This is a tricky question. Both schools were so different. The only thing they shared was a very dedicated faculty. I’m thankful that all of my teachers tried their very best to turn me into a successful artist. In University of Puerto Rico at Mayagüez, the resources were very limited, thus so was my experience. On the brighter side, my BA was completely covered by scholarships. At SCAD Savannah, the resources were plentiful but the school was so darn expensive that even my scholarships could not cover the full cost. I had to take out some student loans.
My advice to potential students is to thoroughly study their circumstances. If they can find ways to attain a future without the use of student loans, it’s very likely that’s the best path to take.
You've worked with an impressive list of clients, including Adweek, Dwell, Entertainment Weekly, Intel, The New Republic, The New York Times, Wired, etc. How did you get into editorial work? What are some of the challenges of that field?
The people are kind and wonderful to work with. The pay is good. But the deadlines have left scars. To pay the bills, you end up signing up for loads of work. When those deadlines start lining up and coinciding, it can get stressful. Every freelancer should develop some intense organizational skills. My agenda is my best tool. It allows me to focus on what should be done right now while alleviating the worry for future tasks. I’d ultimately say my biggest challenge would be staying focused and organized.
You moved from Puerto Rico to Atlanta, GA. What was that transition like? Why did you decide to stay in Georgia instead of move back to Puerto Rico (or move somewhere else)?
The transition was a little harsh. My culture is more direct in many aspects, so I was perceived as rude by southern standards, some of which are still alive and kicking in Atlanta. Eventually, I fell in love with southern hospitality. Maybe I’ve become a Southerner myself. I don’t know.
For a time, I really wanted to move to New York. So many of my friends live there and I only get to see them once or twice a year. Unfortunately, I had to take into consideration that a flight back home to Puerto Rico from Atlanta is short and cheap. I am one of the youngest siblings in my family and my parents are a little older and slightly more fragile now. I need to be able to able to get on a plane and be home quickly if anything were to happen.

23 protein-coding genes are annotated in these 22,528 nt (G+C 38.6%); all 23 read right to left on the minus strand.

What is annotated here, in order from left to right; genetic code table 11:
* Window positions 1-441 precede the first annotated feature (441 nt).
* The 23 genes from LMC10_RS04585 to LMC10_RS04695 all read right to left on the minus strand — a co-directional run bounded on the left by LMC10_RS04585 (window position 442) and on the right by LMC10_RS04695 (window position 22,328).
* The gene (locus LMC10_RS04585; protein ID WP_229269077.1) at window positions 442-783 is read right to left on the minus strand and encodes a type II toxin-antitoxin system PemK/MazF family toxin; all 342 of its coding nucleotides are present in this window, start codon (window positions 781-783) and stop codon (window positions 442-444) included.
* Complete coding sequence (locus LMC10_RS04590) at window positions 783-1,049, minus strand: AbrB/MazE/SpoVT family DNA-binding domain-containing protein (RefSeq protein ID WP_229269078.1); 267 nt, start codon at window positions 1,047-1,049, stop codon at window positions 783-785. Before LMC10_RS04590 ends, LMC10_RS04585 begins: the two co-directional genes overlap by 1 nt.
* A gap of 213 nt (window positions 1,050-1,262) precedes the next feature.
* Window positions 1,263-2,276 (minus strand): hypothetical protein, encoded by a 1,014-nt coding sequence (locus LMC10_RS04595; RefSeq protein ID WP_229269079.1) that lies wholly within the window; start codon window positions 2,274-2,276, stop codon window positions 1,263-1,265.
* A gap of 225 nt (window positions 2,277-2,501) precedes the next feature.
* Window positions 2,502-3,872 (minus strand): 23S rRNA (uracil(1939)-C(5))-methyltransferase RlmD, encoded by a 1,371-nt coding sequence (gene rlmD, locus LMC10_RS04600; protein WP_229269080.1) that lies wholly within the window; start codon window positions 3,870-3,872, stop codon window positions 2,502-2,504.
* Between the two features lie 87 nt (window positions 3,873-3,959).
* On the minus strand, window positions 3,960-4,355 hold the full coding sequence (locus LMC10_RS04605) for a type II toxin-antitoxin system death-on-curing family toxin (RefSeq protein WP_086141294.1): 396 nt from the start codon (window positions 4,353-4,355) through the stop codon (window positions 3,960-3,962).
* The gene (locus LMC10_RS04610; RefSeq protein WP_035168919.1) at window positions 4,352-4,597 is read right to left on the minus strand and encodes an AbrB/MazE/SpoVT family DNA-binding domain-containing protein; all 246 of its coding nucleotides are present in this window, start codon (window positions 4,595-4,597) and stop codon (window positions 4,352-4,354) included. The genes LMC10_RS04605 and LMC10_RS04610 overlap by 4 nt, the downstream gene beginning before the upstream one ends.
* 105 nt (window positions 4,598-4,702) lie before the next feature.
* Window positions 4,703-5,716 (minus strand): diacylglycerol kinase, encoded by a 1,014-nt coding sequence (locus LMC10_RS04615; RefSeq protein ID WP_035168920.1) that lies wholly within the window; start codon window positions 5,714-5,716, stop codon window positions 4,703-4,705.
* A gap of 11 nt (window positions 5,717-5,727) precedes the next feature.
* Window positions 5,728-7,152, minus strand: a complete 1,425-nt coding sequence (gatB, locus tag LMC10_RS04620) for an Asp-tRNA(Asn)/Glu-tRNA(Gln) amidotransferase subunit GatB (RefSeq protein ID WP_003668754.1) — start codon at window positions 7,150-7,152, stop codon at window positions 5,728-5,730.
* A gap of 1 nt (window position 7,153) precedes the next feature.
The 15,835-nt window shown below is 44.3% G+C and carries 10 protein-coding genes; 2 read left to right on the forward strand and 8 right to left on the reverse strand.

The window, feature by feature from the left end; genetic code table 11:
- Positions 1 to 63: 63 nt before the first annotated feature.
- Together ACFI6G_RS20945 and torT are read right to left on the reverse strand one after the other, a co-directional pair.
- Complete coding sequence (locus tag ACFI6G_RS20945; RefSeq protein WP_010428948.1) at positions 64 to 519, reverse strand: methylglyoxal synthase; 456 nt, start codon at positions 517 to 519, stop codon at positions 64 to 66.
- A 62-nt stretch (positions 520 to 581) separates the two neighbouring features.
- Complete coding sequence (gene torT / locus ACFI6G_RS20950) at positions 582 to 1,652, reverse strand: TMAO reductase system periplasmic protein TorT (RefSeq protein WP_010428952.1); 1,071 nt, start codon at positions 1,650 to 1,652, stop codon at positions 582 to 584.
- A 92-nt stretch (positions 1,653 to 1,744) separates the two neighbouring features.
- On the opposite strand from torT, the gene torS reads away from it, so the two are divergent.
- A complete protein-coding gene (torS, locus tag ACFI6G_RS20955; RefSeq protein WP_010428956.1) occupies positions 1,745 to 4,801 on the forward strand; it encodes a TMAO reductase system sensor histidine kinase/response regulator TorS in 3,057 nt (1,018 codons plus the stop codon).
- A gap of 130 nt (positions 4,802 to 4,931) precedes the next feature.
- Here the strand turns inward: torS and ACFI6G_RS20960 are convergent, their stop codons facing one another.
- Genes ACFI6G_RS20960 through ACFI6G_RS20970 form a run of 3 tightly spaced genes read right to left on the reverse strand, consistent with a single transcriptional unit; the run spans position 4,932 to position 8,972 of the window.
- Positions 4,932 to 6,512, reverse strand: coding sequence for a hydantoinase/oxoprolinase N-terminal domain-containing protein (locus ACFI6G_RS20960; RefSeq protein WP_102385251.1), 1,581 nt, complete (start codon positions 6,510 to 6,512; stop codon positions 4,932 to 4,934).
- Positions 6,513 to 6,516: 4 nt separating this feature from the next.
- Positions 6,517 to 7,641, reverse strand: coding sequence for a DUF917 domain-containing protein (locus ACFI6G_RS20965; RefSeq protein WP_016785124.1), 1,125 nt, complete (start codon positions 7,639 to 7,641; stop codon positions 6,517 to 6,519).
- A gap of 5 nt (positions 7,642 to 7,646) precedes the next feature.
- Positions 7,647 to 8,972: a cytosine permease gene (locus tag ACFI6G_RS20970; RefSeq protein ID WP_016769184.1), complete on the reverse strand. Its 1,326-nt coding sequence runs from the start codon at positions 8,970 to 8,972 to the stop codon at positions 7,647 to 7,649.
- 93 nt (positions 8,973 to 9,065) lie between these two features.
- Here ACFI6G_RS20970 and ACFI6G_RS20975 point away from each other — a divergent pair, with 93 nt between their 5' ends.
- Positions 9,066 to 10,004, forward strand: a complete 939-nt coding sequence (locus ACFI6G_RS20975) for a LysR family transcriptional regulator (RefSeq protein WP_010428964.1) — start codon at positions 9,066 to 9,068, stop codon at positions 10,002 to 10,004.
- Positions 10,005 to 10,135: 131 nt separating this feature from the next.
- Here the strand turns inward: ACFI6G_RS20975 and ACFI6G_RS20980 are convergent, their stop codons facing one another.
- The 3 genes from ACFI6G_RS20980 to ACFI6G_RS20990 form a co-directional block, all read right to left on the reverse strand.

I can’t move back to Puerto Rico for personal reasons. My moving back would be very uncomfortable, perhaps detrimental. Although there has been progress, the social environment in Puerto Rico is still too harsh towards the LGBTQ.
Like many artists these days, you use platforms like Behance, Society6, Tumblr, Pinterest, Instagram, etc. to get exposure and sell your art. Do you feel like these platforms work for artists?
I currently use Twitter, Behance, Tumblr, Facebook, and Society 6. They really work! I get tons of fun projects from Behance. Tumblr and Twitter have gotten me in contact with some really awesome people, artists, and clients. Facebook… Facebook just gives me stress but it’s big so whatever.
What are the greatest challenges of being an artist in this day and age?
Staying focused and finding your place. Art is so heavily integrated into the markets nowadays. It’s a very exciting time to be an artist! The opportunities are huge! But it also means that you can attempt to try it all. It messes up with your focus.
What's next for you? Are you working on anything new that you can share with us?
I certainly am but I can’t say too much yet, but I can hint a bit. Telling stories is one of the main reasons I got into this business. I’m moving closer to more independent and personal ways of doing so.